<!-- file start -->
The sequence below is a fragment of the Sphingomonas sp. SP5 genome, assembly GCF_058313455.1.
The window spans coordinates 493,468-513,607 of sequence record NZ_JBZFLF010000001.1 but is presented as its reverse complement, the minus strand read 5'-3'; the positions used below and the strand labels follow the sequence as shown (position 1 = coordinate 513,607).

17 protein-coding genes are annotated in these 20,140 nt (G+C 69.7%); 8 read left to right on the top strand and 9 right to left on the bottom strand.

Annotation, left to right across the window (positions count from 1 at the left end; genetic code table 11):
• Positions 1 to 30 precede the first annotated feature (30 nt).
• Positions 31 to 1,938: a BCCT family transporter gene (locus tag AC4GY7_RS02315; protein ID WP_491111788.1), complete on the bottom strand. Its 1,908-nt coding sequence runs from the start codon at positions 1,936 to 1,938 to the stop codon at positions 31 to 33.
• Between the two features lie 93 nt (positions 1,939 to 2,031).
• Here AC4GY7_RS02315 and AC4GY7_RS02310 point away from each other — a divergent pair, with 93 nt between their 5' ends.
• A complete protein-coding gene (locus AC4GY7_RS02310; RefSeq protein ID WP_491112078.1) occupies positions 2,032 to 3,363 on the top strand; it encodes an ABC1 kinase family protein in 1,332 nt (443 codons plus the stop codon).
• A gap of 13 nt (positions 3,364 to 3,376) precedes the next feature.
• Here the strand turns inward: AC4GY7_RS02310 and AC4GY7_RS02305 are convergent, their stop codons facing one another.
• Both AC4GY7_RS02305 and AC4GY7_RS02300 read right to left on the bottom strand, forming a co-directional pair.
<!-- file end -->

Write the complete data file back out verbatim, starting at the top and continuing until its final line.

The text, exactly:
The sequence below is a fragment of the Sphingomonas sp. SP5 genome, assembly GCF_058313455.1.
The window spans coordinates 493,468-513,607 of sequence record NZ_JBZFLF010000001.1 but is presented as its reverse complement, the minus strand read 5'-3'; the positions used below and the strand labels follow the sequence as shown (position 1 = coordinate 513,607).

17 protein-coding genes are annotated in these 20,140 nt (G+C 69.7%); 8 read left to right on the top strand and 9 right to left on the bottom strand.

Annotation, left to right across the window (positions count from 1 at the left end; genetic code table 11):
• Positions 1 to 30 precede the first annotated feature (30 nt).
• Positions 31 to 1,938: a BCCT family transporter gene (locus tag AC4GY7_RS02315; protein ID WP_491111788.1), complete on the bottom strand. Its 1,908-nt coding sequence runs from the start codon at positions 1,936 to 1,938 to the stop codon at positions 31 to 33.
• Between the two features lie 93 nt (positions 1,939 to 2,031).
• Here AC4GY7_RS02315 and AC4GY7_RS02310 point away from each other — a divergent pair, with 93 nt between their 5' ends.
• A complete protein-coding gene (locus AC4GY7_RS02310; RefSeq protein ID WP_491112078.1) occupies positions 2,032 to 3,363 on the top strand; it encodes an ABC1 kinase family protein in 1,332 nt (443 codons plus the stop codon).
• A gap of 13 nt (positions 3,364 to 3,376) precedes the next feature.
• Here the strand turns inward: AC4GY7_RS02310 and AC4GY7_RS02305 are convergent, their stop codons facing one another.
• Both AC4GY7_RS02305 and AC4GY7_RS02300 read right to left on the bottom strand, forming a co-directional pair.